Under-representation of women in high-impact published clinical cancer research
Reshma Jagsi, MD, DPhil 1 *, Amy R. Motomura, BSE 1, Sudha Amarnath, BS 2, Aleksandra Jankovic, MS 3, Nathan Sheets, BS 2, Peter A. Ubel, MD 3
1Department of Radiation Oncology, University of Michigan, Ann Arbor, Michigan
2University of Michigan Medical School, Ann Arbor, Michigan
3Center for Behavioral and Decision Sciences in Medicine, Department of Internal Medicine, Division of General Medicine, University of Michigan, Ann Arbor, Michigan
email: Reshma Jagsi (email@example.com)
*Correspondence to Reshma Jagsi, Department of Radiation Oncology, University of Michigan, UHB2C490, SPC 5010, 1500 East Medical Center Drive, Ann Arbor, MI 48109-5010
Presented in preliminary form at the American Society of Clinical Oncology 44th Annual Meeting, Chicago, Illinois, May 30-June 3, 2008.
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Adequate representation of women in research has been deemed essential.
Cancer research published in 8 journals in 2006 was reviewed. The percentage of women among study participants was compared with the proportion expected from population-based estimates of sex-specific cancer incidence, using binomial tests. Differences were assessed in sex distribution of participants by funding source, author sex, and focus of research with the Student t test, and in a linear regression model controlling for cancer type.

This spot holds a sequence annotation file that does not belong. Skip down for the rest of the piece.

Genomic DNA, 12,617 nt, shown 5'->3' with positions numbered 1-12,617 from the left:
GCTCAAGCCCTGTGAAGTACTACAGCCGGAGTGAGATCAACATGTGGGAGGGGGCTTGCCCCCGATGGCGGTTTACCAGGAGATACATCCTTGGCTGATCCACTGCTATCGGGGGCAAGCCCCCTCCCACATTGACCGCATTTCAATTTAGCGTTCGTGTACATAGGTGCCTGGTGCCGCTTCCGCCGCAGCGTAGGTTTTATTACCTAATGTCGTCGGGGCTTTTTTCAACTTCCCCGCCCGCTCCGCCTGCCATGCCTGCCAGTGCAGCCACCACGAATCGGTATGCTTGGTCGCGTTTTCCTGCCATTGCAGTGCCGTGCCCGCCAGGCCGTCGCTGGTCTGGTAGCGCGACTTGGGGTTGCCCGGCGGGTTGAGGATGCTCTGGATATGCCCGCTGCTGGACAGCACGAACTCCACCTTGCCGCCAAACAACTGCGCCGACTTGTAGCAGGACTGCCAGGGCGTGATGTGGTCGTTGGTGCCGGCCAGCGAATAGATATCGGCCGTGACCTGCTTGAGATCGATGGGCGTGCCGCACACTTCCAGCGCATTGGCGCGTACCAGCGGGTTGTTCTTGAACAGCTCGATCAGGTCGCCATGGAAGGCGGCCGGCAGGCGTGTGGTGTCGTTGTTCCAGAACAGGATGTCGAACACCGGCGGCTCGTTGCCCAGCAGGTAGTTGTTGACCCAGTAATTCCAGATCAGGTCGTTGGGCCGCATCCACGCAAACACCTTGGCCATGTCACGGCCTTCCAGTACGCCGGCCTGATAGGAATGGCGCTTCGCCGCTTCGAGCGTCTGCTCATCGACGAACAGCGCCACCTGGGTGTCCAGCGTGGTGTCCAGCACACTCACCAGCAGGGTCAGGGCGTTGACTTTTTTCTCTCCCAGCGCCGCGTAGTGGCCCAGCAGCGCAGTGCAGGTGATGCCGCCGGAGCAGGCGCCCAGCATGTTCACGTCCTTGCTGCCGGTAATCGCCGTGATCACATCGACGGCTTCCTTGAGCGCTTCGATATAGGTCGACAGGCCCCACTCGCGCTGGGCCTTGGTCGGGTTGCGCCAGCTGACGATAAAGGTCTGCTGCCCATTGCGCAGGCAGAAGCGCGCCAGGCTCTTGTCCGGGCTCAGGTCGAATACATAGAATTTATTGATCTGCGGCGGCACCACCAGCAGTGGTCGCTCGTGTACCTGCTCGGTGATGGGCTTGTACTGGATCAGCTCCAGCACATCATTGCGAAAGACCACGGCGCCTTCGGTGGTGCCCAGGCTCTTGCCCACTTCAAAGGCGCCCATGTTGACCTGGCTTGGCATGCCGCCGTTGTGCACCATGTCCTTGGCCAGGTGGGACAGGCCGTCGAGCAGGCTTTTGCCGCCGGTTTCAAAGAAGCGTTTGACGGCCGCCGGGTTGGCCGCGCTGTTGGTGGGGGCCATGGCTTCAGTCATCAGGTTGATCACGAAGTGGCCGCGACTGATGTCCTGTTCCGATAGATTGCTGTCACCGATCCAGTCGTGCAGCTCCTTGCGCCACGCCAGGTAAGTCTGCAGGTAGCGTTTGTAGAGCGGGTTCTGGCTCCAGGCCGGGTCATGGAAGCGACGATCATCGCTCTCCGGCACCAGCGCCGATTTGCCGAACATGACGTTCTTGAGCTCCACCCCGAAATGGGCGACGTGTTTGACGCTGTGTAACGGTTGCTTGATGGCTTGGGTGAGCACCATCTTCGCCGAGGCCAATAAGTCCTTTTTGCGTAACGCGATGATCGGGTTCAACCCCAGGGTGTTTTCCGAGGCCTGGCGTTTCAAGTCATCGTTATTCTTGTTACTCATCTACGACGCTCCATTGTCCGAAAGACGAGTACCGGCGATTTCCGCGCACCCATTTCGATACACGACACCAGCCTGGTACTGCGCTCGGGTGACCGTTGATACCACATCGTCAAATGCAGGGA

A total of 1534 cancer research articles were identified, of which 661 (representing 1,096,098 participants) were prospective clinical studies and were analyzed further. For all 7 non-sex-specific cancer types assessed, the majority of studies analyzed included a lower proportion of women than the proportion of women among patients having cancer of that type in the general population. Among studies focusing on cancer treatment, women constituted a significantly lower overall proportion of the participants in the analyzed studies than expected for 6 of 7 non-sex-specific cancer types (P < .001). Among non-sex-specific studies, the mean percentage of participants who were women was 38.8%. Non-sex-specific studies reporting government funding had a higher percentage of female participants (mean 41.3% vs 36.9%; P = .005). In a regression model controlling for cancer type, lack of government funding (P = .03) and focus on cancer treatment (P = .03) were found to be independent significant predictors of a lower percentage of female participants.